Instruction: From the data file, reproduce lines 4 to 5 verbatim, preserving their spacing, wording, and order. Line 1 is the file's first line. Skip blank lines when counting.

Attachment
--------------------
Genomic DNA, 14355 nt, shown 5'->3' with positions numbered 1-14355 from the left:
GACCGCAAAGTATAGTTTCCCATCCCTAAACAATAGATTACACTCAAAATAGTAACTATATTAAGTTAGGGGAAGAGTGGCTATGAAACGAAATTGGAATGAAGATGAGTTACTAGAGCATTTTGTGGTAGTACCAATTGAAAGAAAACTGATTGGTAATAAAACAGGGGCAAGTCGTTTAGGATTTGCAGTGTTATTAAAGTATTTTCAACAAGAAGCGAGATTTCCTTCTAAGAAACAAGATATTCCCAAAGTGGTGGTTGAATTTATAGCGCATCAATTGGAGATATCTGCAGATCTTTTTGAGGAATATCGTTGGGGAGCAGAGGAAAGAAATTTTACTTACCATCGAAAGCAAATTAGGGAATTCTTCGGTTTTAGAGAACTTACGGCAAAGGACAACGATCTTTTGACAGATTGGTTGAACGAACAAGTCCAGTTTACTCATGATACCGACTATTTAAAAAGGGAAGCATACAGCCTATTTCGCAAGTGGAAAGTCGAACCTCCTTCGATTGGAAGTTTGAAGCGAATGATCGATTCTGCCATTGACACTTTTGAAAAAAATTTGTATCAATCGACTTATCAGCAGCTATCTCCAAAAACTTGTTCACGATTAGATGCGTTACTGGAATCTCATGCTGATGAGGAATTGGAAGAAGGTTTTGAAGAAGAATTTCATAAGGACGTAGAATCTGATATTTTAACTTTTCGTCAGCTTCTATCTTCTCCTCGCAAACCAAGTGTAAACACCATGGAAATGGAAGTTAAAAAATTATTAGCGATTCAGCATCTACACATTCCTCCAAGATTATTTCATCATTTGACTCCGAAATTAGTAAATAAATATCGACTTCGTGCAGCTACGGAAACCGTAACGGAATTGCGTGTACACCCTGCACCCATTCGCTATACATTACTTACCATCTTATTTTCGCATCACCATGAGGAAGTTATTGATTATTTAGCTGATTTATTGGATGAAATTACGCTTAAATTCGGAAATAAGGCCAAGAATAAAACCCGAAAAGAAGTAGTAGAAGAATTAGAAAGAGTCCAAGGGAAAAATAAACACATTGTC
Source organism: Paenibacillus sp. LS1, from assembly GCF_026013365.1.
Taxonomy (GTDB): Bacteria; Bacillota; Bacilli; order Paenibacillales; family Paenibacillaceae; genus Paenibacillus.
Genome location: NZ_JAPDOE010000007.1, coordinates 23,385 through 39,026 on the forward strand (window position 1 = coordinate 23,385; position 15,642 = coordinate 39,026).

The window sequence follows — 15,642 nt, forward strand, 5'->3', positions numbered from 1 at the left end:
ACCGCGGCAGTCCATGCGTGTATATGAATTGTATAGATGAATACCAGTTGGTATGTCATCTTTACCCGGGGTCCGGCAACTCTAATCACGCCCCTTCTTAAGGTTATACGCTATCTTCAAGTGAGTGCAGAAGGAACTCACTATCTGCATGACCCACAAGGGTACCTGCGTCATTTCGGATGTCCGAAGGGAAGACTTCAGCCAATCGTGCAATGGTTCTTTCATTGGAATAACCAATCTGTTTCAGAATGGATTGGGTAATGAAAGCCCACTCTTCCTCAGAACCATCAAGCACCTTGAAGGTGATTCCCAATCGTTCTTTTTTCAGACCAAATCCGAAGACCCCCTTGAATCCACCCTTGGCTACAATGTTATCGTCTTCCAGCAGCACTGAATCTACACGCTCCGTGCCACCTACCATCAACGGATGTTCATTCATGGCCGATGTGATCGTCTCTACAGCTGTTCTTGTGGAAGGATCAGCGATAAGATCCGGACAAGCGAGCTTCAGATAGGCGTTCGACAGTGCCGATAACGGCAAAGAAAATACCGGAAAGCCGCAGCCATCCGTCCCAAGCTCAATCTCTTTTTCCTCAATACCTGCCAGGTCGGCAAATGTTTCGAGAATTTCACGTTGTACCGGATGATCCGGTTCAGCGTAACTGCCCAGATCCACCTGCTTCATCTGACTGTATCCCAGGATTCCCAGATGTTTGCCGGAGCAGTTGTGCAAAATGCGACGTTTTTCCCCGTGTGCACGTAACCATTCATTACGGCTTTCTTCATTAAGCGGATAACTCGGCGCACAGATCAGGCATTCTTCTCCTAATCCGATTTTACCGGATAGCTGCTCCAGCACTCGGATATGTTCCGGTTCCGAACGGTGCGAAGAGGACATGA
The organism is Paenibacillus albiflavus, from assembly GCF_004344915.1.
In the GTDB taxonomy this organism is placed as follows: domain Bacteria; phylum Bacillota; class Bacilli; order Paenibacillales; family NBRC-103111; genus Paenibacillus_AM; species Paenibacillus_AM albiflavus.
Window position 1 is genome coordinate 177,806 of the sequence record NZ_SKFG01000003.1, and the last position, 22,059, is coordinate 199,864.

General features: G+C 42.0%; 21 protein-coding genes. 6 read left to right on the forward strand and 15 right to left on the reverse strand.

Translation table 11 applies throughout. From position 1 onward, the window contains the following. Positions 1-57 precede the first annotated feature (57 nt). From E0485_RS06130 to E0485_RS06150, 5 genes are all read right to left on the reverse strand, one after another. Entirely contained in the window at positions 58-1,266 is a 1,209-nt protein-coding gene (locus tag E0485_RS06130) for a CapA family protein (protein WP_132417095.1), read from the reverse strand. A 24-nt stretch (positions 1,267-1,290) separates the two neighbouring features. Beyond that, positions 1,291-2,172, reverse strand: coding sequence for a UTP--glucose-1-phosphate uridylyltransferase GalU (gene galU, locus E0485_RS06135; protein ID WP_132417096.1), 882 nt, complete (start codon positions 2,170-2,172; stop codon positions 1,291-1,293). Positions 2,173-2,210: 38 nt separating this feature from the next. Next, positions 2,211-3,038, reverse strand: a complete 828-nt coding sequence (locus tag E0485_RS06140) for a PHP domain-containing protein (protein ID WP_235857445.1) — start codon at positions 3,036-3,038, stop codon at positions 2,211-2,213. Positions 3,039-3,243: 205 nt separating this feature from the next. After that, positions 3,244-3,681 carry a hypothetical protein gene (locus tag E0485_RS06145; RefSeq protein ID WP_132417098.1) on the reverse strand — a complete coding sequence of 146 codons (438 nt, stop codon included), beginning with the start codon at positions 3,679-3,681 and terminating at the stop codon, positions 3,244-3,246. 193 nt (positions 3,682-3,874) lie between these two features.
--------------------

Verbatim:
Taxonomy (GTDB): Bacteria; Bacillota; Bacilli; order Paenibacillales; family Paenibacillaceae; genus Paenibacillus.
Genome location: NZ_JAPDOE010000007.1, coordinates 23,385 through 39,026 on the forward strand (window position 1 = coordinate 23,385; position 15,642 = coordinate 39,026).